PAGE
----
4 ‘Must Dos’ When You Don’t Share Office Space

Have you been considering adding virtual team members to your staff?  This can be an excellent way to round out a team, to find qualified employees without relocation and a way to bring new ideas to your organization.  There can be hurdles along the way if you don’t set the team up for success.

We have a 100% virtual team at SoLVE.  We have found this to be the ideal way to find high quality team members who want flexibility in their day.  Finding these employees will be covered in another blog post.  Figuring out how you will manage the team needs to be done BEFORE you hire someone.

  1. Set expectations that work for YOU.  I have seen the concept of a virtual team fall apart when the owners expectations aren’t met.  Quite often this is due to the owner not setting their own expectations up front.  Setting expectations for yourself will provide the roadmap for the virtual employee.  Expectations to consider include; hours they will work, how they will communicate with you, how often will they check in or you will check in with them.  These seem like small things, but they will become major issues longterm.  Share these expectations during the interview process.  This will help you decide if the position will be a good fit for you both.
  1. Set weekly objectives.  Setting (and communicating) weekly objectives gives you the opportunity to monitor the progress of their projects.  It sets the virtual employee up for success.  They know what they need to complete and you know what they are working on.  As you work together, you can move this to bi-weekly objectives.  I wouldn’t recommend going beyond bi-weekly objectives.  It can be very difficult for the virtual employee to stay on track if anything shifts during the month.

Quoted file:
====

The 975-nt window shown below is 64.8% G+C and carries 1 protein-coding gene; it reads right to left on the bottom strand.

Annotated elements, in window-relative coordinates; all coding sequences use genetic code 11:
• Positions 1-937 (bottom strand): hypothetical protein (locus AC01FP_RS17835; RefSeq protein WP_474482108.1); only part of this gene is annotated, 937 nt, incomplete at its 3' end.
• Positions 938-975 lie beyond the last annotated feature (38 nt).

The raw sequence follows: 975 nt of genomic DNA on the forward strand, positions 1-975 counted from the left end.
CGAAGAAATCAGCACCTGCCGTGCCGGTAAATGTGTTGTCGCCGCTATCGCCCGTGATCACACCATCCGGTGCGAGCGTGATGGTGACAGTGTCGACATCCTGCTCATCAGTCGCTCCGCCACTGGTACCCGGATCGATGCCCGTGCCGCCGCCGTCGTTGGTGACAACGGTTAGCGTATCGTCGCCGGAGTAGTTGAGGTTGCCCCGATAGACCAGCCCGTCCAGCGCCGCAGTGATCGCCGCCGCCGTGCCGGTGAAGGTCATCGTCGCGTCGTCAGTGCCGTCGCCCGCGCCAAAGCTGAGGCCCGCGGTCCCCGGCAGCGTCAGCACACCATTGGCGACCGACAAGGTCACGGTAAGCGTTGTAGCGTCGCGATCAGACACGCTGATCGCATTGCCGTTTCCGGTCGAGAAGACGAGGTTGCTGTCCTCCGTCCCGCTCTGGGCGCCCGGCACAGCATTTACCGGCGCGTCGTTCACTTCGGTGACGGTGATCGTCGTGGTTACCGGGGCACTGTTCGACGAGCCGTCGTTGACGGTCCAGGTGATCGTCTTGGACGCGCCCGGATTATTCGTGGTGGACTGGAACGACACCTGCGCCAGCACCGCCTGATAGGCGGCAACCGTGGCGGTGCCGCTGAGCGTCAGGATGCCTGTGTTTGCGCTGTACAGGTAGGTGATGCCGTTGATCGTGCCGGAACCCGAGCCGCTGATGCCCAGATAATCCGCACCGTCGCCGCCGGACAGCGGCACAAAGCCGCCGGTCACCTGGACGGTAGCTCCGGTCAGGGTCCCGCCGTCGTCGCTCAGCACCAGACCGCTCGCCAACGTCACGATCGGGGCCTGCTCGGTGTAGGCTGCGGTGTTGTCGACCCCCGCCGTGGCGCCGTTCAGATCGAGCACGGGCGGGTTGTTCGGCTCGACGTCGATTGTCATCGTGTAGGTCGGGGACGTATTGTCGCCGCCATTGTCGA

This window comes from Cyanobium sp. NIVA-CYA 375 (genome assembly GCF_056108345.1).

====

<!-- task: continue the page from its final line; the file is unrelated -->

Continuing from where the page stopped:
1. Communication is CRITICAL.  Remember, your virtual employees don’t have the ability to hear updates over their desks.  They miss out on the casual office conversations that often times provide context to decisions.  Create or use an existing communication platform.  Figure out who will be responsible for communicating and sharing information with your virtual team.  Shooting quick emails is fine, but establish a platform where documents can be shared and decisions or changes in a project can be communicated.  Again, determine whowill be responsible for sharing the information with the virtual team.
  1. Figure out how you will make the team feel  I’m sure you’ve read articles relating to employees being more satisfied when they feel connected to a larger team.  This is especially important when you have a virtual team.  There are different ways to achieve this with a bit of coordination.  Consider having virtual team members in at the same time once a quarter.  Or, you can visit them once a quarter for an in person meeting to talk about upcoming projects, their objectives and to discuss any concerns.  When all else fails, there is always Skype for weekly or monthly touch base meetings with the team.  I’ve seen outstanding virtual employees lose focus and passion when they don’t feel connected to the team and the company.  Make an effort to connect.

The world of virtual employment continues to grow and there are many advantages for considering it.  Before you start looking for your own virtual team, be sure you have considered how you will manage them.